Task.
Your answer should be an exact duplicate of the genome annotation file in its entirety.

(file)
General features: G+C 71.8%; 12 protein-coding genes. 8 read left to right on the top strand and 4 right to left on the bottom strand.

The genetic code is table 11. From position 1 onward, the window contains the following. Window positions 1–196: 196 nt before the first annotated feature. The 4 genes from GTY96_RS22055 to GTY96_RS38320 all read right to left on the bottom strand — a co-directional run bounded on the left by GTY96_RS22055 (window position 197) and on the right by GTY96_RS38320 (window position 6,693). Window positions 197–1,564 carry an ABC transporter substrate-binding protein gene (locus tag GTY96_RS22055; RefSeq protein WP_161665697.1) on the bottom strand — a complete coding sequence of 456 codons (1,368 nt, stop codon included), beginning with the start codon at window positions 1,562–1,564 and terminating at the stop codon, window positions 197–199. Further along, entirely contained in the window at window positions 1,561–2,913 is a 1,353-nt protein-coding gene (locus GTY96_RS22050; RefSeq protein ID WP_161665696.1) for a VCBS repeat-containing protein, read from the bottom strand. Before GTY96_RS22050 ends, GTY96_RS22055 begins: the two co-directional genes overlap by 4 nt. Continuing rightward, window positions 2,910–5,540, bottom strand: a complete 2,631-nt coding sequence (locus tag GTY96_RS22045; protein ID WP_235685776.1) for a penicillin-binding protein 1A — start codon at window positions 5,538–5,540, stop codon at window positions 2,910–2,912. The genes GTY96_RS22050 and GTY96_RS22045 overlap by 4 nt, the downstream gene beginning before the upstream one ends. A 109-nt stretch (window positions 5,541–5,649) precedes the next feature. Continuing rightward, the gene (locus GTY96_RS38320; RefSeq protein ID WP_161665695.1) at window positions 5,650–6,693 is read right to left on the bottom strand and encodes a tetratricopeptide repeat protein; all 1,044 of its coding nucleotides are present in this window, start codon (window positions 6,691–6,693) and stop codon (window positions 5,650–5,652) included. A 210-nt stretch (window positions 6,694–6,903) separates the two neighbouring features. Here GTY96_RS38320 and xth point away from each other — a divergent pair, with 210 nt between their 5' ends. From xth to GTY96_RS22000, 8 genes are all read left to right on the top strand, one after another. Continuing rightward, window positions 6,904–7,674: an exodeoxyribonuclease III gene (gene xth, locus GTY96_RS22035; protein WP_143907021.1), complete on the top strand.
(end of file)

General features: G+C 71.8%; 12 protein-coding genes. 8 read left to right on the top strand and 4 right to left on the bottom strand.

The genetic code is table 11. From position 1 onward, the window contains the following. Window positions 1–196: 196 nt before the first annotated feature. The 4 genes from GTY96_RS22055 to GTY96_RS38320 all read right to left on the bottom strand — a co-directional run bounded on the left by GTY96_RS22055 (window position 197) and on the right by GTY96_RS38320 (window position 6,693). Window positions 197–1,564 carry an ABC transporter substrate-binding protein gene (locus tag GTY96_RS22055; RefSeq protein WP_161665697.1) on the bottom strand — a complete coding sequence of 456 codons (1,368 nt, stop codon included), beginning with the start codon at window positions 1,562–1,564 and terminating at the stop codon, window positions 197–199. Further along, entirely contained in the window at window positions 1,561–2,913 is a 1,353-nt protein-coding gene (locus GTY96_RS22050; RefSeq protein ID WP_161665696.1) for a VCBS repeat-containing protein, read from the bottom strand. Before GTY96_RS22050 ends, GTY96_RS22055 begins: the two co-directional genes overlap by 4 nt. Continuing rightward, window positions 2,910–5,540, bottom strand: a complete 2,631-nt coding sequence (locus tag GTY96_RS22045; protein ID WP_235685776.1) for a penicillin-binding protein 1A — start codon at window positions 5,538–5,540, stop codon at window positions 2,910–2,912. The genes GTY96_RS22050 and GTY96_RS22045 overlap by 4 nt, the downstream gene beginning before the upstream one ends. A 109-nt stretch (window positions 5,541–5,649) precedes the next feature. Continuing rightward, the gene (locus GTY96_RS38320; RefSeq protein ID WP_161665695.1) at window positions 5,650–6,693 is read right to left on the bottom strand and encodes a tetratricopeptide repeat protein; all 1,044 of its coding nucleotides are present in this window, start codon (window positions 6,691–6,693) and stop codon (window positions 5,650–5,652) included. A 210-nt stretch (window positions 6,694–6,903) separates the two neighbouring features. Here GTY96_RS38320 and xth point away from each other — a divergent pair, with 210 nt between their 5' ends. From xth to GTY96_RS22000, 8 genes are all read left to right on the top strand, one after another. Continuing rightward, window positions 6,904–7,674: an exodeoxyribonuclease III gene (gene xth, locus GTY96_RS22035; protein WP_143907021.1), complete on the top strand.